Rinse and repeat until about 10-15 pallets (approximately 10-15 tons or more) are emptied in trolley-load batches. Towards the end of the night, persons H, I, J (or possibly K, L, M, depending who gets their stock done first) will go through the store and move (by hand) anything on the floor onto a high shelf out of customers reach. Meanwhile the others are probably moving the extraneous cardboard, plastic, etc. back out to the warehouse and generally shifting stock about.

    Then, should stock spaces occur during the day, persons N, O, P will take said stock down (by hand), unpack and put it on the shelf. Very rarely are A-P ever seen by the public.

    Now consider that stock can consist of lightbulbs or 40kg worktops, drills or 1.5 tons of tiles, a lightswitch or 200 pieces of timber. The product has a box. The product is boxed (sometimes singly, sometimes with others) by the manufacturer. That is then boxed (sometimes singly, sometimes with others) into larger batches. That is then packed onto pallets and wrapped in plastic. The pallets are then stacked and loaded on a lorry / several lorries. The inefficiency is just rife.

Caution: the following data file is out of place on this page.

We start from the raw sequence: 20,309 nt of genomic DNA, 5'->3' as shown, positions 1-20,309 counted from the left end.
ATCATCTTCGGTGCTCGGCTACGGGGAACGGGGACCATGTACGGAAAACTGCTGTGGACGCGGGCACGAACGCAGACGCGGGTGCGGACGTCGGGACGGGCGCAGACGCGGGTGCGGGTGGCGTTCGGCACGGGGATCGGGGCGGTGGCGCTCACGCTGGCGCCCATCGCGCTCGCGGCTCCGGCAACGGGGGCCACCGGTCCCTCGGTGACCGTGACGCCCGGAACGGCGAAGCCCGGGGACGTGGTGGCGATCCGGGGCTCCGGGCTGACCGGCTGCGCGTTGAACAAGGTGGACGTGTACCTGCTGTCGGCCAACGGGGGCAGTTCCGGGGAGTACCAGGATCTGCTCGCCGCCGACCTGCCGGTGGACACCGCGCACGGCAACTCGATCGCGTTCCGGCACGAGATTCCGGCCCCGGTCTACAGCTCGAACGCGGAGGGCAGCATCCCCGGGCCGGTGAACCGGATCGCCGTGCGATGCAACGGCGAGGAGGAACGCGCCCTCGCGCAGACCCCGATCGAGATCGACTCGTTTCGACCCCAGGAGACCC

And, yes, we have had four-foot-cube boxes for, say, two lightbulbs, or a lampshade. It's not even unusual. We usually end up at the end of a four-hour night shift (maybe 10-15 pallets of stock) with about 3-4 cubic pallets of cardboard, 1-2 of plastic, and about 0.5 of plastic strapping. That's before you even get into what the product box itself contains (i.e. one lightbulb in a fancy packet).

    Now consider the manual effort (and wages) of all those people doing silly tasks like literally hand-loading a trolley from a pallet and wheeling it ten feet, the emissions from the vehicles (forklifts, lorries, etc.), the weight of stuff delivered needlessly, it's just a complete waste.